In the end, Liverpool, drawing on its experience, refused to be rattled by sustained pressure and delivered the icing on the cake through Divok Origi — the slayer of Barcelona — with minutes left to play. It was a much-needed win as the club and its steadfast supporters required a piece of silverware to reaffirm their faith in the Klopp Project. “I don’t want to explain how we won it. What is important is that we won it,” Klopp, who took over in 2015, rightly said.

Divock Origi makes it 2-0 for Liverpool in the 87th minute of the UEFA Champions League Final. The match ended with that scoreline.   -  Getty Images


This was a result for an excellent season, a win for improvement, a title for combined work and not just a final high that looked anticlimactic after the adrenaline rush of Liverpool’s improbable semi-final turnaround against Barcelona — overturning a 3-0 first leg deficit.

Liverpool, earlier in the season, had squandered a Christmas lead to allow Man City to claw back from a seven-point deficit to register back-to-back Premier League titles. Despite a club record-breaking 97-point season, the Reds were a point behind after 38 games and were left waiting to fulfil their desire of an English crown since 1990.

READ | Beckenbauer wants to see Klopp at Bayern

There have been enough false dawns at Anfield, first under Rafa Benitez and then again with Brendan Rodgers in 2013-14, and signs of another luck-less, yet brilliant periods have been there all along.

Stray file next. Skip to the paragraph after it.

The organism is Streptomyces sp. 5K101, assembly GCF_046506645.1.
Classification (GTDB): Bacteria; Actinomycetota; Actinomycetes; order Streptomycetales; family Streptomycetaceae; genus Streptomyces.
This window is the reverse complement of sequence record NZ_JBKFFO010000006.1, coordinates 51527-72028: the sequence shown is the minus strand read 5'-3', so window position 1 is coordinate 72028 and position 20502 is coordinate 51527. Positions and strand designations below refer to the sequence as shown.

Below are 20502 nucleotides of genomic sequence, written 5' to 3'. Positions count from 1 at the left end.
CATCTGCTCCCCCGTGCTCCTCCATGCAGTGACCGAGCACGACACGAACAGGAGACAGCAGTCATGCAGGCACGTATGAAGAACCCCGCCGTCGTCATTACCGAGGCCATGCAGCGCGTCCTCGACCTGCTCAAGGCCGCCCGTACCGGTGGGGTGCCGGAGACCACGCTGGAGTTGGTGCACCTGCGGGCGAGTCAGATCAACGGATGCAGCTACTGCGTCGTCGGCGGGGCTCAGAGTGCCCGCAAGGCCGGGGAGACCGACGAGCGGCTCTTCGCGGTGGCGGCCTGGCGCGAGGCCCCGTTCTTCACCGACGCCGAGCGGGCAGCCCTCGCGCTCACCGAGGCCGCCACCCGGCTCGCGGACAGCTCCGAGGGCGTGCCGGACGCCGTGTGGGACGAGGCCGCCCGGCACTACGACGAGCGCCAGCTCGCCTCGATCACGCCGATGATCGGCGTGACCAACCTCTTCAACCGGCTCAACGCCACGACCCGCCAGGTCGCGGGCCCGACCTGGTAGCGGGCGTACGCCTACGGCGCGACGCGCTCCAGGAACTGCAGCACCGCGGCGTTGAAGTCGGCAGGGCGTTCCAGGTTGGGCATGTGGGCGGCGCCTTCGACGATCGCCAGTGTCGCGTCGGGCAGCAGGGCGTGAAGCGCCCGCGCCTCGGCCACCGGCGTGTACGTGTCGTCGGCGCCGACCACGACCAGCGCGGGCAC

Liverpool’s last European triumph came in Istanbul in a comeback win over AC Milan under Benitez in 2005. However, unlike after Istanbul, this victory does not carry the scent of a one-off miracle, but a natural culmination of several years of steady headway.

It is a perfect platform to kick-start an era of success with the team looking well capable of adding more trophies. Klopp — unlike Messrs. Benitez and Rodgers — has shown the maturity to tweak and turn his systems to achieve team goals while not always strictly adhering to his DNA of “heavy metal football.” His team has given up on its manic pressing to play a more controlled game, offering opponents little opportunity to breach its defences.

This Mohamed Salah penalty kick set things rolling for Liverpool in the very second minute of the UEFA Champions League final.   -  Getty Images


Klopp has made winning all important, where individual flair is often appropriated to serve a collective, where players are slotted in unusual playing positions to deliver effective results.

“Bill Shankly laid the foundation; Bob Paisley took them to a different level. They are the levels everybody’s been striving to get to ever since. Fans won’t be happy until they get to their standards, but they are close now, 100 percent,” says former Sportstar columnist and Liverpool’s all-time top goal-scorer Ian Rush. “It won’t be easy to knock Manchester City off the top — if they cap the finances it may be a bit different — but we came to City’s standards this year. Next season will be harder.”

READ | Salah reveals how painful picture motivated Liverpool in Madrid

Paisley, as a manager between 1974-83, won three European Cups (precursor of the Champions League) and six domestic League titles, establishing Liverpool as the undisputed leader in England and Europe and it’s only natural for the club to yearn to return to those glory days.

But, in a world dominated by heavy-spending teams like Man City, Real Madrid, Paris Saint-Germain or Manchester United, it might not be easy for Liverpool to be the biggest club again. But a passionate Klopp with his dazzling stars can bring back pride to Merseyside — out in numbers to celebrate the moment — where “You’ll never walk alone.”